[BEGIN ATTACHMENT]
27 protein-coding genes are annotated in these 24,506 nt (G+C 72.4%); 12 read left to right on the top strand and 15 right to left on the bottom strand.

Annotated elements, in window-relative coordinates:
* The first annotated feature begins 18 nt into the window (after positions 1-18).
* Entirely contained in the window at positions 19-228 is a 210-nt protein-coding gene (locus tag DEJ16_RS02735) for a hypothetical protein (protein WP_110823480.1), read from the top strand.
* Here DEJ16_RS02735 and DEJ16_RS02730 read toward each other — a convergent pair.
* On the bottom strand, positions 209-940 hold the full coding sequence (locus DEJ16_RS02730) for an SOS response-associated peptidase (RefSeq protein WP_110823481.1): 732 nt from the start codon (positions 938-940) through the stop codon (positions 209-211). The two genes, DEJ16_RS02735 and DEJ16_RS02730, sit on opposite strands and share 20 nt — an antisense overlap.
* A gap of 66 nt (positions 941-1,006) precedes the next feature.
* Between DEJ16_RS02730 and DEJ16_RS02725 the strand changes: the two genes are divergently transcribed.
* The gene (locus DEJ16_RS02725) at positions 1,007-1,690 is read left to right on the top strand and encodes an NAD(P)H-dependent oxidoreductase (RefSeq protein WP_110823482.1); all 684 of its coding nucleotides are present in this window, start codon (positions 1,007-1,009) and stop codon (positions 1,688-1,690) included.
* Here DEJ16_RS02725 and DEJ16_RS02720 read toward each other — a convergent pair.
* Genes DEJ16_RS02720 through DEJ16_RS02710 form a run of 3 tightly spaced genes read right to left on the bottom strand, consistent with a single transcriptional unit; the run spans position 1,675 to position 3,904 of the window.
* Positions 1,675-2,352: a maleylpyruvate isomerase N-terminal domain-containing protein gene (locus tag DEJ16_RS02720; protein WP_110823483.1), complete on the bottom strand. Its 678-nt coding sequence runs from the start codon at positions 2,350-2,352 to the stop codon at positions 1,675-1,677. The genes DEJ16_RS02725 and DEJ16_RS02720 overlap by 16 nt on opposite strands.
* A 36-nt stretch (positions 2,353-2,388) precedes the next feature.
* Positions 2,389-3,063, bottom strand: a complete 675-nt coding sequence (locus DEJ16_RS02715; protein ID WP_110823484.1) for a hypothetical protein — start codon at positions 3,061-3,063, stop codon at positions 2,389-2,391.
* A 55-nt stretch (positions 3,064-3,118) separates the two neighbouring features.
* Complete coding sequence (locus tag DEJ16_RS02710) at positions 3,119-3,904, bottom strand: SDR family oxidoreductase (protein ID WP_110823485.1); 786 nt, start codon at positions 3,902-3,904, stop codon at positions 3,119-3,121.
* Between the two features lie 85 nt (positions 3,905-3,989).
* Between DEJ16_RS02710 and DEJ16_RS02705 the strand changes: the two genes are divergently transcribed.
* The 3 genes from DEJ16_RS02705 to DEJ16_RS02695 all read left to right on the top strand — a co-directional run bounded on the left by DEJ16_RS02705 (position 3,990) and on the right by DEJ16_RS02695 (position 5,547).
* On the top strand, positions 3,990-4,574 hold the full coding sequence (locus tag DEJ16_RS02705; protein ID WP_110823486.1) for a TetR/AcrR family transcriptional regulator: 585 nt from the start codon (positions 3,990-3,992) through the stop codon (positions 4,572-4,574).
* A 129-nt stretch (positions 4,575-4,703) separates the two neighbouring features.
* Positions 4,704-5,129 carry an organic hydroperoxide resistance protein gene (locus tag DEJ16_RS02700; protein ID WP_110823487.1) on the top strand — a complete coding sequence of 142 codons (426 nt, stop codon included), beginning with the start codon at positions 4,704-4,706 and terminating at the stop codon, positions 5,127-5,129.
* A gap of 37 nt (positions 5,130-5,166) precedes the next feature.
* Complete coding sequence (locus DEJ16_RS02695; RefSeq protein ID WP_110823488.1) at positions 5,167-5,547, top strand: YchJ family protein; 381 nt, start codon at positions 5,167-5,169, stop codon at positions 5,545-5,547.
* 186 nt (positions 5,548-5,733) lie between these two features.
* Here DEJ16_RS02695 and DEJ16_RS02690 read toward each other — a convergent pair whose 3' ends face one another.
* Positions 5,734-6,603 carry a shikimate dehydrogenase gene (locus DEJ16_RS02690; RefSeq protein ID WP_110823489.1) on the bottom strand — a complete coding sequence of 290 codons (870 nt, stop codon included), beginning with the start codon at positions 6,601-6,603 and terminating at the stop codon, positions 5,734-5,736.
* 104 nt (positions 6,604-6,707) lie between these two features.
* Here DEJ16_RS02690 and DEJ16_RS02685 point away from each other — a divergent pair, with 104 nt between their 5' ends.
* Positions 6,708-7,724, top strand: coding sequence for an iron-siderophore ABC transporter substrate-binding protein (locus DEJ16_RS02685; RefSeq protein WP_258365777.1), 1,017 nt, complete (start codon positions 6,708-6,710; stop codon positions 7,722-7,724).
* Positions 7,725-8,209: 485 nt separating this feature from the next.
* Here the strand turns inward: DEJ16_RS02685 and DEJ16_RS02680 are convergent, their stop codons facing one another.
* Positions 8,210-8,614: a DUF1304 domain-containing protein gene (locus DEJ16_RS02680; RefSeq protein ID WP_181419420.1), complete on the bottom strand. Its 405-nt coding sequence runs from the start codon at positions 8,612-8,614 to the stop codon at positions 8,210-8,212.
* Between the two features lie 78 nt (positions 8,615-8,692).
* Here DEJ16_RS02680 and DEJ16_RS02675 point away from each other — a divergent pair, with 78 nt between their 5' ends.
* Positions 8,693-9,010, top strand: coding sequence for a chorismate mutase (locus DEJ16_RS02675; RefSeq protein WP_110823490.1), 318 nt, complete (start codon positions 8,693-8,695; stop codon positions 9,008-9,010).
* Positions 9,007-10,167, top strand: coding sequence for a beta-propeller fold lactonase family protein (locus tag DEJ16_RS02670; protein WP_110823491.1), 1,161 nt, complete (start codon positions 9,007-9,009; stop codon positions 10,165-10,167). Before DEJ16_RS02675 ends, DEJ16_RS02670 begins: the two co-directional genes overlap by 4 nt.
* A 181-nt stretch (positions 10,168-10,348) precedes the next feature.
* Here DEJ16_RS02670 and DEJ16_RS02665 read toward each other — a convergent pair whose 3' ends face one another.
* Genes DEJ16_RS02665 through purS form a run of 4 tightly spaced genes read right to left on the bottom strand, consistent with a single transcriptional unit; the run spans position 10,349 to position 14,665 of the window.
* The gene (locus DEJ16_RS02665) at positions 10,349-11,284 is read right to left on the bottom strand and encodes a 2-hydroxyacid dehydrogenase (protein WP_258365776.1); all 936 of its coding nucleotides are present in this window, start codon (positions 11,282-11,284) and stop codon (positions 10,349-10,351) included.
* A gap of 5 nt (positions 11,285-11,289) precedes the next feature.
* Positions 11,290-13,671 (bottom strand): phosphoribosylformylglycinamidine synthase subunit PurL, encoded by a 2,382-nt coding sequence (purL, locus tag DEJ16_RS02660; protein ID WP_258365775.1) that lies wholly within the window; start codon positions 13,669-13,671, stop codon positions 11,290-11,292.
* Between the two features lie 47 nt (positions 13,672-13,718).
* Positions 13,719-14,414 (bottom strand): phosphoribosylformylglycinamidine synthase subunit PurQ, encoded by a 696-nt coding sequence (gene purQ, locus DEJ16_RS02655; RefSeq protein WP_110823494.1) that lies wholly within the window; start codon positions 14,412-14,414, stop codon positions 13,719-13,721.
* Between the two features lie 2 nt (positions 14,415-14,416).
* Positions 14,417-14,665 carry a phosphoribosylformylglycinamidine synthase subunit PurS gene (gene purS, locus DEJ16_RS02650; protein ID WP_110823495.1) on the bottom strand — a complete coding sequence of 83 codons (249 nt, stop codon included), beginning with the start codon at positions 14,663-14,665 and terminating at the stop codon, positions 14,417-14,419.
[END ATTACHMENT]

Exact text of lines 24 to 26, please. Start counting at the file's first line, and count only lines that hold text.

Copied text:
* Complete coding sequence (locus DEJ16_RS02695; RefSeq protein ID WP_110823488.1) at positions 5,167-5,547, top strand: YchJ family protein; 381 nt, start codon at positions 5,167-5,169, stop codon at positions 5,545-5,547.
* 186 nt (positions 5,548-5,733) lie between these two features.
* Here DEJ16_RS02695 and DEJ16_RS02690 read toward each other — a convergent pair whose 3' ends face one another.